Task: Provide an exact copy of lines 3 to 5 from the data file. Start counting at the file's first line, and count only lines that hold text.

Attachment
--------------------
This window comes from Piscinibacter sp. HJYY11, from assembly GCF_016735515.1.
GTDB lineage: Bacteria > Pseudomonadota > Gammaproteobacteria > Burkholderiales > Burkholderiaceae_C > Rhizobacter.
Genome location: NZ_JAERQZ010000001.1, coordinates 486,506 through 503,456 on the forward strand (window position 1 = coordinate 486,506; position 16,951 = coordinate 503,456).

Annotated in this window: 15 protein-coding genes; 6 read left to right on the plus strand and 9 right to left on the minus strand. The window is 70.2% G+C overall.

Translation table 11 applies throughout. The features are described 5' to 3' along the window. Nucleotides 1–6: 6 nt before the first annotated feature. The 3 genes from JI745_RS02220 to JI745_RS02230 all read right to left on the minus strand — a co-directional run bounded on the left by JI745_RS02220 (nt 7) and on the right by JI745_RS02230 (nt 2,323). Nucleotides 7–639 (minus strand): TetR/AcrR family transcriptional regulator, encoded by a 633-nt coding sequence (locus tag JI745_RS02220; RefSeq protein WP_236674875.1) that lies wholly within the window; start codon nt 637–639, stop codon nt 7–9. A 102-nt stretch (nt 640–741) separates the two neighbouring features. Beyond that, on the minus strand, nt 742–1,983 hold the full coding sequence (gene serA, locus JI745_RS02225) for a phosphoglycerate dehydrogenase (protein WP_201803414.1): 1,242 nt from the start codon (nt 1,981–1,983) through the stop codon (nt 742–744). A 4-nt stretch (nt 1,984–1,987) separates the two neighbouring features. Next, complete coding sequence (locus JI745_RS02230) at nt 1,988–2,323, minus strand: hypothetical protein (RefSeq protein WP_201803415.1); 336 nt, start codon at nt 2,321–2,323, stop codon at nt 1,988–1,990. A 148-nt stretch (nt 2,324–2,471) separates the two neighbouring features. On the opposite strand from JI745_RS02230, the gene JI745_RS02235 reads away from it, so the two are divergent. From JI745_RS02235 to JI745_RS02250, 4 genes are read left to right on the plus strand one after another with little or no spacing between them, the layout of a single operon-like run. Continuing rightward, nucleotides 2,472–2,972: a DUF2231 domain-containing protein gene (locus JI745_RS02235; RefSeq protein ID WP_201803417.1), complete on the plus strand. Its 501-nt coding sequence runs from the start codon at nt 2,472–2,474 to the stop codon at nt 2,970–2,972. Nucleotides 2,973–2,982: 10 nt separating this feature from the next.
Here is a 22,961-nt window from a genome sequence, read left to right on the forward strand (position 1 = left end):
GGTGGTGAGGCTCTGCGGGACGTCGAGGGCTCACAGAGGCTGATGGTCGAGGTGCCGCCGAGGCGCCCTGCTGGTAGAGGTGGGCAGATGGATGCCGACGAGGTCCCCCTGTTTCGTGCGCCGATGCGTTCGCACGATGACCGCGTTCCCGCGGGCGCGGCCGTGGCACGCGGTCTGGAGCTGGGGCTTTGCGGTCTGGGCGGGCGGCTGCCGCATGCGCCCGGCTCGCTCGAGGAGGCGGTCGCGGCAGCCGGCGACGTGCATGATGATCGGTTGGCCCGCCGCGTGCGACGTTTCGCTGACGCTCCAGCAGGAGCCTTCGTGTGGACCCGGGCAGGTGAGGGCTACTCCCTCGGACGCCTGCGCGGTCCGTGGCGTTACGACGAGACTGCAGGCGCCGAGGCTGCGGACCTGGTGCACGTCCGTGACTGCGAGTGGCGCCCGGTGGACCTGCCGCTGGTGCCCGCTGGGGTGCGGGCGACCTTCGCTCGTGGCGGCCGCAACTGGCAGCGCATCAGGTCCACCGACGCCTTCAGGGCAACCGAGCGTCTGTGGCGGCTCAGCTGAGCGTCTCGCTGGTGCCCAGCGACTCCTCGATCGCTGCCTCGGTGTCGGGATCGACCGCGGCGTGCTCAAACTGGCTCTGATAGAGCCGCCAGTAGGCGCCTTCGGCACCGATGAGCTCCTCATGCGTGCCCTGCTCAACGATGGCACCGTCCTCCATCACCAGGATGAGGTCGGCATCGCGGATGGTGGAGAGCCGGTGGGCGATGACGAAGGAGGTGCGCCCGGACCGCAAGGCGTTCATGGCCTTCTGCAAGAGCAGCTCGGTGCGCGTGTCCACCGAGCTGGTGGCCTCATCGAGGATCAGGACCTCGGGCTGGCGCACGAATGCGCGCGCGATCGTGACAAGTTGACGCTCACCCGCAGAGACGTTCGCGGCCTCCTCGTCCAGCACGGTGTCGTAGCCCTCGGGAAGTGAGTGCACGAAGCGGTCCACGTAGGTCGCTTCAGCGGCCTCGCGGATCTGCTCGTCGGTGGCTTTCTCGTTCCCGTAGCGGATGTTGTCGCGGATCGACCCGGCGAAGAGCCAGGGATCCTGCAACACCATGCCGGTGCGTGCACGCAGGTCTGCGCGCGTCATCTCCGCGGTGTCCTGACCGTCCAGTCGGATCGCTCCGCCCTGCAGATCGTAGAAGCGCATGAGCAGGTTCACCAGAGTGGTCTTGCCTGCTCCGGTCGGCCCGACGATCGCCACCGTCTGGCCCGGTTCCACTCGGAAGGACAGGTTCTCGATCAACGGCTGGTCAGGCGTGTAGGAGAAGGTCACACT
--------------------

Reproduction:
Genome location: NZ_JAERQZ010000001.1, coordinates 486,506 through 503,456 on the forward strand (window position 1 = coordinate 486,506; position 16,951 = coordinate 503,456).

Annotated in this window: 15 protein-coding genes; 6 read left to right on the plus strand and 9 right to left on the minus strand. The window is 70.2% G+C overall.

Translation table 11 applies throughout. The features are described 5' to 3' along the window. Nucleotides 1–6: 6 nt before the first annotated feature. The 3 genes from JI745_RS02220 to JI745_RS02230 all read right to left on the minus strand — a co-directional run bounded on the left by JI745_RS02220 (nt 7) and on the right by JI745_RS02230 (nt 2,323). Nucleotides 7–639 (minus strand): TetR/AcrR family transcriptional regulator, encoded by a 633-nt coding sequence (locus tag JI745_RS02220; RefSeq protein WP_236674875.1) that lies wholly within the window; start codon nt 637–639, stop codon nt 7–9. A 102-nt stretch (nt 640–741) separates the two neighbouring features. Beyond that, on the minus strand, nt 742–1,983 hold the full coding sequence (gene serA, locus JI745_RS02225) for a phosphoglycerate dehydrogenase (protein WP_201803414.1): 1,242 nt from the start codon (nt 1,981–1,983) through the stop codon (nt 742–744). A 4-nt stretch (nt 1,984–1,987) separates the two neighbouring features. Next, complete coding sequence (locus JI745_RS02230) at nt 1,988–2,323, minus strand: hypothetical protein (RefSeq protein WP_201803415.1); 336 nt, start codon at nt 2,321–2,323, stop codon at nt 1,988–1,990. A 148-nt stretch (nt 2,324–2,471) separates the two neighbouring features. On the opposite strand from JI745_RS02230, the gene JI745_RS02235 reads away from it, so the two are divergent. From JI745_RS02235 to JI745_RS02250, 4 genes are read left to right on the plus strand one after another with little or no spacing between them, the layout of a single operon-like run. Continuing rightward, nucleotides 2,472–2,972: a DUF2231 domain-containing protein gene (locus JI745_RS02235; RefSeq protein ID WP_201803417.1), complete on the plus strand. Its 501-nt coding sequence runs from the start codon at nt 2,472–2,474 to the stop codon at nt 2,970–2,972. Nucleotides 2,973–2,982: 10 nt separating this feature from the next.